How Body Cameras Will Change Policing | KERA News

How Body Cameras Will Change Policing

Aug 2, 2016

Last year the Dallas Police Department signed a $3.7 million contract with a technology company called Axon to purchase cloud storage for video shot on police body cameras. Today on Think, Krys Boyd spoke with journalist Karen Weise about how Axon and body cameras will affect how police officers do their jobs. Her cover story, “Can CopCams Make Better Cops?” appears in a recent issue of Bloomberg Business Week magazine. 

The KERA Interview

Karen Weise on

… how Axon catalogs and stores the footage:  

“The real money is in these recurring storage fees for what they call evidence.com, which is their cloud system for storing all of this footage. It’s sort of like how all of our photos these days are on some cloud system, but theirs has to follow certain protocols and security levels because this is footage that’s going to be used in theory in many cases in the court of law … They have a database of footage now in the cloud that they say is larger than Netflix’s streaming database.”      

… how officers feel about body cameras:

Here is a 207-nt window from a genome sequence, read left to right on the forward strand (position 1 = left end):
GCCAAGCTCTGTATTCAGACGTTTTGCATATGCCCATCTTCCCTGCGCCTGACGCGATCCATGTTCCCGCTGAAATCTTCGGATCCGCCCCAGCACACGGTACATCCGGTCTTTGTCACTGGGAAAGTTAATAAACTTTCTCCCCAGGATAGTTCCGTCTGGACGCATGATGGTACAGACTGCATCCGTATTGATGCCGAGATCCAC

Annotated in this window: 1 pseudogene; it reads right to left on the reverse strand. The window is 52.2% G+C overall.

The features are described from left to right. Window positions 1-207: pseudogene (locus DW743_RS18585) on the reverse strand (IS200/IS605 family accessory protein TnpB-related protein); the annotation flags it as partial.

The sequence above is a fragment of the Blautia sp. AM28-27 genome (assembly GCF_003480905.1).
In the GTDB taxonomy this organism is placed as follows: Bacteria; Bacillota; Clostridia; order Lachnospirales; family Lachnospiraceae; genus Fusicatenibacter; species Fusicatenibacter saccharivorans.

“We think of this camera as an accountability tool against cops behaving badly, and there is a component in which this will start capturing really high profile incidents. But the vast majority of this footage is going to be of regular policing, that’s going to be used in regular court cases. And there’s a question of particularly when you’re looking at how things are in evidence and how an officer behaved in a particular situation, if the camera can see more than the officer can. Some officers feel like that’s not fair and that it will promote kind of hindsight is 20-20 sort of reviews. 'Oh, obviously he didn’t have a gun,' when to the officer in low light that wasn’t obvious, perhaps.”  

… who has access to the footage:   

“The officers cannot get into the camera, and they can’t delete the footage themselves. Typically who has access to the footage depends on the policy each department writes. Most departments don’t give officers that control. That typically falls to supervisors or specific teams that manage the body camera programs. But if an officer doesn’t tag footage, it will automatically delete at some point”

… ways the technology will be used in the future:  

“It’s not crazy to think that at some point there might be some more advanced way to query all this data, some kind of big data approach to this. Taser says that they’re working, for example, on facial recognition software that would overlay on top of the footage that they have. This is very controversial for civil liberty reasons, but there are also ways in which officers say this could be very helpful for police work.”